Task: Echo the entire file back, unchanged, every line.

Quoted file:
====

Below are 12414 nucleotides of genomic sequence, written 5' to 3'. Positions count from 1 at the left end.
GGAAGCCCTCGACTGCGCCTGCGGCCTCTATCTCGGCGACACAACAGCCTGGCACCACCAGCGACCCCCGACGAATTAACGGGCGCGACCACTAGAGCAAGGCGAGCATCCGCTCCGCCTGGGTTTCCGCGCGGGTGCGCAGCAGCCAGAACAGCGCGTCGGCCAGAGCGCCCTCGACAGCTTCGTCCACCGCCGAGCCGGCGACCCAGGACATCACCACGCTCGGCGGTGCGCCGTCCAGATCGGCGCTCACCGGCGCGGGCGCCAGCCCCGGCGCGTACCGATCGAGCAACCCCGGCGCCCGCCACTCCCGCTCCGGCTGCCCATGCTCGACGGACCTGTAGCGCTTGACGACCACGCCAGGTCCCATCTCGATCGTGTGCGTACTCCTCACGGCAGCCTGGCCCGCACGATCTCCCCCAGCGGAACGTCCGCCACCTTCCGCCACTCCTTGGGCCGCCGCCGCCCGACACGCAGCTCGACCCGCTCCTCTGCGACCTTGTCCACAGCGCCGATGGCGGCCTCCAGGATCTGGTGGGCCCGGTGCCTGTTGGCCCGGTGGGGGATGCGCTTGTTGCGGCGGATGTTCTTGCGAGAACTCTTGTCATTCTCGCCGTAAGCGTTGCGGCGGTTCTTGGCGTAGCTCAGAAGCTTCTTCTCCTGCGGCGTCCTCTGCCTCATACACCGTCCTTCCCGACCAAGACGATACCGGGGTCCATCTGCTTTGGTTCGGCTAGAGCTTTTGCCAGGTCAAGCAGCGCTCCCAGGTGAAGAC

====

Below are 12414 nucleotides of genomic sequence, written 5' to 3'. Positions count from 1 at the left end.
GGAAGCCCTCGACTGCGCCTGCGGCCTCTATCTCGGCGACACAACAGCCTGGCACCACCAGCGACCCCCGACGAATTAACGGGCGCGACCACTAGAGCAAGGCGAGCATCCGCTCCGCCTGGGTTTCCGCGCGGGTGCGCAGCAGCCAGAACAGCGCGTCGGCCAGAGCGCCCTCGACAGCTTCGTCCACCGCCGAGCCGGCGACCCAGGACATCACCACGCTCGGCGGTGCGCCGTCCAGATCGGCGCTCACCGGCGCGGGCGCCAGCCCCGGCGCGTACCGATCGAGCAACCCCGGCGCCCGCCACTCCCGCTCCGGCTGCCCATGCTCGACGGACCTGTAGCGCTTGACGACCACGCCAGGTCCCATCTCGATCGTGTGCGTACTCCTCACGGCAGCCTGGCCCGCACGATCTCCCCCAGCGGAACGTCCGCCACCTTCCGCCACTCCTTGGGCCGCCGCCGCCCGACACGCAGCTCGACCCGCTCCTCTGCGACCTTGTCCACAGCGCCGATGGCGGCCTCCAGGATCTGGTGGGCCCGGTGCCTGTTGGCCCGGTGGGGGATGCGCTTGTTGCGGCGGATGTTCTTGCGAGAACTCTTGTCATTCTCGCCGTAAGCGTTGCGGCGGTTCTTGGCGTAGCTCAGAAGCTTCTTCTCCTGCGGCGTCCTCTGCCTCATACACCGTCCTTCCCGACCAAGACGATACCGGGGTCCATCTGCTTTGGTTCGGCTAGAGCTTTTGCCAGGTCAAGCAGCGCTCCCAGGTGAAGAC